Georgia elections officials have no time to spare as they hustle to replace thousands of outdated voting machines statewide while fending off lawsuits in the wake of a much-criticized gubernatorial election.
Even if the state manages to implement the $106 million purchase of new voting machines on schedule, some county officials worry the tight timeline could lead to another round of confusion as presidential politics drives high voter turnout.
“There is concern from my board and myself that we won’t have enough time to get our training in for ourselves, our poll workers and the voters,” Elections Supervisor Jennifer Doran of Morgan County said in an interview Wednesday.
Without proper training time, voters could face “confusion, anxiety” and longer waits as people learn to navigate the new system, Doran said.
The voting system overhaul comes after Republican Gov. Brian Kemp — previously Georgia’s top election official — beat Democrat Stacey Abrams for the governor’s mansion.
Myriad problems reported in that November 2018 election included hours-long wait times and malfunctioning voting equipment that prompted some voters to give up in frustration. Election security experts, meanwhile, warned that the electronic touchscreen machines Georgia has used since 2002 are vulnerable to hacking and don’t provide a paper record to audit and verify the result.
Republican Secretary of State Brad Raffensperger told The Associated Press that he’s got confidence in the new machines his office is buying, which will print a paper summary each voter can review before submitting the results for tabulation.
But cybersecurity experts say the new machines still have many of the same problems and vulnerabilities. Each paper summary will have a QR code above the results that will be machine-read, and voters will simply have to trust that the code reflects their choices. In the event of a recount or an audit, the printed choices on each paper summary will be counted by hand. But experts worry that voters might not take the time at the polls to verify their selections.
Raffensperger said the machines will be rigorously tested for accuracy before they’re used, and that he’d be open to working with the new vendor, Dominion Voting Systems, to move toward a system that removes the unreadable code in future election cycles.
Raffensperger meanwhile declined to discuss any backup plan, insisting that the new machines will “be in place” for next year’s March 24 presidential primaries.
Unlike many other states, Georgia law requires that all counties use a uniform voting system. That means that replacing outdated equipment can be a monumental task.
Under Raffensperger’s timeline, state and county election officials have less than eight months to follow through on the purchase of 30,000 electronic touchscreen voting machines and 3,500 ballot scanning devices for delivery to polling sites across 159 counties. They’ll need to be certified by the state, programmed and tested, and county election officials and poll workers need to be trained to use them.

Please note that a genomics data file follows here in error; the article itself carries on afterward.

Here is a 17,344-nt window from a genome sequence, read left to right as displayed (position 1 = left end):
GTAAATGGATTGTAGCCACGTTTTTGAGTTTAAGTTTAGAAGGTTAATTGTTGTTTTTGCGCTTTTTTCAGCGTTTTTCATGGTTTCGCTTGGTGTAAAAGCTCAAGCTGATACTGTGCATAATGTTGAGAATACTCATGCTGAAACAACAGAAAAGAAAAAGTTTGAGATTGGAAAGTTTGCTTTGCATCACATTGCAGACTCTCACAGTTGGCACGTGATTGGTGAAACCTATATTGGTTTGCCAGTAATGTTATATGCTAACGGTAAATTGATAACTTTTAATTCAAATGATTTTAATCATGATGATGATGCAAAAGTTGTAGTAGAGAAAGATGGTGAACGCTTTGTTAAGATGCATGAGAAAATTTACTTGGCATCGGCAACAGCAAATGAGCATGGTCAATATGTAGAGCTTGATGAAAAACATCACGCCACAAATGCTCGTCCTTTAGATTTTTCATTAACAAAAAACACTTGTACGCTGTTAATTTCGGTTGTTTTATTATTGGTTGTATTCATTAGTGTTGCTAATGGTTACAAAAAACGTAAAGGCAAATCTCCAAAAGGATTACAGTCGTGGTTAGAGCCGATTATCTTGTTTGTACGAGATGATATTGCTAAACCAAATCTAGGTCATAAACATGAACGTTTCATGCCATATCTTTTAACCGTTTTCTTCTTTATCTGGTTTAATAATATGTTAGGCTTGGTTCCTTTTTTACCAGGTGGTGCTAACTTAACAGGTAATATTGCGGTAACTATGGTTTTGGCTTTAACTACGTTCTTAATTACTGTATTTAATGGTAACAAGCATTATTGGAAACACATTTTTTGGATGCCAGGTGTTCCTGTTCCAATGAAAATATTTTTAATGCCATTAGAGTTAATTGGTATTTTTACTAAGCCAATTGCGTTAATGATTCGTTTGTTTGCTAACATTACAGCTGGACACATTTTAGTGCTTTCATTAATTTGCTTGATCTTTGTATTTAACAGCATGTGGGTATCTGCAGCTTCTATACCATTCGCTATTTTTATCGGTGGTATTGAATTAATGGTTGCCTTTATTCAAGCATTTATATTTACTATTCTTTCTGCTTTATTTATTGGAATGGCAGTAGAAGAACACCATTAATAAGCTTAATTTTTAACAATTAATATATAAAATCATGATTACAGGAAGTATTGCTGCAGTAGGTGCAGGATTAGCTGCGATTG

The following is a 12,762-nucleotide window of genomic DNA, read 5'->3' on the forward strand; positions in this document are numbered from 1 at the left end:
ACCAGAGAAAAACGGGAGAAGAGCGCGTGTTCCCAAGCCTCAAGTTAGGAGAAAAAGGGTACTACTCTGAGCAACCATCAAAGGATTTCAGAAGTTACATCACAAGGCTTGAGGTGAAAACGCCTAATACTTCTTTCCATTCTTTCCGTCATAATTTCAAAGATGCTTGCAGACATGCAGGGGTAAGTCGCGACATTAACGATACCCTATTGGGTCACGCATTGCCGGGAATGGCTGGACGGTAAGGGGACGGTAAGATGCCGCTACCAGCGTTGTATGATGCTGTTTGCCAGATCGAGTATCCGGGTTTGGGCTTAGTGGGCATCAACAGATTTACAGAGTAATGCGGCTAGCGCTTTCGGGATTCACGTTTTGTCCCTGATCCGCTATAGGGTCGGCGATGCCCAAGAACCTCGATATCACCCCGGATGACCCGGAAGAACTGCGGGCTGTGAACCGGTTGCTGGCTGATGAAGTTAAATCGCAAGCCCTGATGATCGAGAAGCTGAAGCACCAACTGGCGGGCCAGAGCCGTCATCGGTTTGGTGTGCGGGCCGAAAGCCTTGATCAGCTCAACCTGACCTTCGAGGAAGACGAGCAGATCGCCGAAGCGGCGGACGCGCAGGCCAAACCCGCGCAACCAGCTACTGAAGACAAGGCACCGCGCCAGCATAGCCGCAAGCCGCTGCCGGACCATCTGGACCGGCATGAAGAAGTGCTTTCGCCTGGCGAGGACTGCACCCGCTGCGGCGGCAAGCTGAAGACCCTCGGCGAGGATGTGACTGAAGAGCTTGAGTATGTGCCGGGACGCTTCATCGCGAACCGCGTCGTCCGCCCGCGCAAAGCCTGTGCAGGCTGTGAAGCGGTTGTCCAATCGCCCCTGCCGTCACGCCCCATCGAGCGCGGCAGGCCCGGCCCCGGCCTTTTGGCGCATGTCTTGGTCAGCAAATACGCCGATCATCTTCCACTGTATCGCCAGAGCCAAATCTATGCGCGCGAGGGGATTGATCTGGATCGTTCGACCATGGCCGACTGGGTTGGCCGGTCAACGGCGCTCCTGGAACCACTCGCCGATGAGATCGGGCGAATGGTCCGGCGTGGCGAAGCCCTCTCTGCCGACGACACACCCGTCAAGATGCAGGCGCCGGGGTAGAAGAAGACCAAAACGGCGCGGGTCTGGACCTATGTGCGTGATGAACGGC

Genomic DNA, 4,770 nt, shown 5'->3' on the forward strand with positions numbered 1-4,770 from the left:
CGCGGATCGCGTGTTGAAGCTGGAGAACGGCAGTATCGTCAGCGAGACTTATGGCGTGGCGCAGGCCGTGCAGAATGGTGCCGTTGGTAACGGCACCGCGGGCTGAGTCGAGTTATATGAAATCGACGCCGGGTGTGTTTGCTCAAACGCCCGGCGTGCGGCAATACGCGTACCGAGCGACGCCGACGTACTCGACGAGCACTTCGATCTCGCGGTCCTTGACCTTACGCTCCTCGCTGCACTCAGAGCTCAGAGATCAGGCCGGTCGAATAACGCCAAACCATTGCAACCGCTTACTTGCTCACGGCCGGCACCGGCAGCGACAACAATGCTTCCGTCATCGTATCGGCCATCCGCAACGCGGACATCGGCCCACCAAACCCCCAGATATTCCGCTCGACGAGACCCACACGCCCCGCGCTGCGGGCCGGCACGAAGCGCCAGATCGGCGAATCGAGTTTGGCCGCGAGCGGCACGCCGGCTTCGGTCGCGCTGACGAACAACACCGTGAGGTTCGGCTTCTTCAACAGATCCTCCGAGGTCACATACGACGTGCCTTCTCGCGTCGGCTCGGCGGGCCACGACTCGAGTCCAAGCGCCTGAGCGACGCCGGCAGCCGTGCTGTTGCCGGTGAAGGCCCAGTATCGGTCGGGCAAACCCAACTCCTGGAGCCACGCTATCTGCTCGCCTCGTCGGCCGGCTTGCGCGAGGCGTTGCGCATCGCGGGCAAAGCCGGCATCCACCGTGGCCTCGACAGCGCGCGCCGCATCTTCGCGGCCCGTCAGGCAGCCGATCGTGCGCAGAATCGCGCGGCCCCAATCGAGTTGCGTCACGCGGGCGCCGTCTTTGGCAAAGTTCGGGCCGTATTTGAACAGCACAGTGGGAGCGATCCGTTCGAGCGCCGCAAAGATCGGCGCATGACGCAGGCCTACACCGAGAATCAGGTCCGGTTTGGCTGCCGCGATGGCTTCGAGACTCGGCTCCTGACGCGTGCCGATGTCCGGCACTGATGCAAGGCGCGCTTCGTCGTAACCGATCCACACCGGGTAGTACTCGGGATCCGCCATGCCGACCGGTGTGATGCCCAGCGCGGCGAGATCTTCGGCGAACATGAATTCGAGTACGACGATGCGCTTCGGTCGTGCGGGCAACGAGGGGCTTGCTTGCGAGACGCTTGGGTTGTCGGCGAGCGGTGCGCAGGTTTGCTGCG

“The timeline looks pretty tight for us to even start getting our first round of equipment and get training on it, much less fully implement it by March,” said Doran, whose elections challenges, in a midsize rural county east of Atlanta, are typical for Georgia.
The specter of a possibly rocky implementation has also worried critics suing to try to force the state to stop using the old voting machines, which they say are unsecure, hackable and can’t be audited.
Plaintiffs in that case expressed concern during a recent hearing that any implementation delays could leave Georgia voters stuck with the old machines for the 2020 presidential primaries and beyond. They asked U.S. District Judge Amy Totenberg to order an immediate switch to a system that uses optical scanners and hand-marked paper ballots, in part because they also plan to challenge the new machines in court.
Plaintiffs’ attorney Bruce Brown, who represents the Coalition for Good Governance, called the implementation schedule for the new machines “aggressive” during a hearing on those requests last month. Merritt Beaver, the chief information officer for the secretary of state’s office, didn’t dispute that characterization.
“It’s tight,” he said.
But David Becker, the executive director of the nonpartisan Center for Election Innovation & Research, who helped advise Raffensperger’s office on election security, says the timeline is feasible.
“Two months before an election, that is impossible. But eight months is very possible and particularly because the election that will occur in eight months is a presidential primary” where turnout will be lower than during a general election, Becker said.
“Eight months before a primary is probably just about right,” he said.